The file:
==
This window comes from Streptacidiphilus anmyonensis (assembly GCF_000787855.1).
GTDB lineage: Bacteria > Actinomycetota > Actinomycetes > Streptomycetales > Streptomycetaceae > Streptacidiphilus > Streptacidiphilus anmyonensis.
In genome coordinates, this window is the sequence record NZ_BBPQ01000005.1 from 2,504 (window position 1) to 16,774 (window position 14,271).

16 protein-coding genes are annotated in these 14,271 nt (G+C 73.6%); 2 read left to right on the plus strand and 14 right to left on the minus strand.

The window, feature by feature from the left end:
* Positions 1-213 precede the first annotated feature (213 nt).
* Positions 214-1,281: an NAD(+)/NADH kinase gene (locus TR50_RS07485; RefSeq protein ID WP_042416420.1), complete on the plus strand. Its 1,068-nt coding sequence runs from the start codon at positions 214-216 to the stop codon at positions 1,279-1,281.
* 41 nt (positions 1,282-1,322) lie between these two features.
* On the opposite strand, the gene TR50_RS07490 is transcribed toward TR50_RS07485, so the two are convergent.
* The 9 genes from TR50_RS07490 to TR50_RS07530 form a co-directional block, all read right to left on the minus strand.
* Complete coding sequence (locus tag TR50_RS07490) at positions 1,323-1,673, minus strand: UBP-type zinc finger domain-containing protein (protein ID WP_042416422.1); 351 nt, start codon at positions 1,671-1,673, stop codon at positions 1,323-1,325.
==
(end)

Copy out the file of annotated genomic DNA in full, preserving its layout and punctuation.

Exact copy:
This window comes from Streptacidiphilus anmyonensis (assembly GCF_000787855.1).
GTDB lineage: Bacteria > Actinomycetota > Actinomycetes > Streptomycetales > Streptomycetaceae > Streptacidiphilus > Streptacidiphilus anmyonensis.
In genome coordinates, this window is the sequence record NZ_BBPQ01000005.1 from 2,504 (window position 1) to 16,774 (window position 14,271).

16 protein-coding genes are annotated in these 14,271 nt (G+C 73.6%); 2 read left to right on the plus strand and 14 right to left on the minus strand.

The window, feature by feature from the left end:
* Positions 1-213 precede the first annotated feature (213 nt).
* Positions 214-1,281: an NAD(+)/NADH kinase gene (locus TR50_RS07485; RefSeq protein ID WP_042416420.1), complete on the plus strand. Its 1,068-nt coding sequence runs from the start codon at positions 214-216 to the stop codon at positions 1,279-1,281.
* 41 nt (positions 1,282-1,322) lie between these two features.
* On the opposite strand, the gene TR50_RS07490 is transcribed toward TR50_RS07485, so the two are convergent.
* The 9 genes from TR50_RS07490 to TR50_RS07530 form a co-directional block, all read right to left on the minus strand.
* Complete coding sequence (locus tag TR50_RS07490) at positions 1,323-1,673, minus strand: UBP-type zinc finger domain-containing protein (protein ID WP_042416422.1); 351 nt, start codon at positions 1,671-1,673, stop codon at positions 1,323-1,325.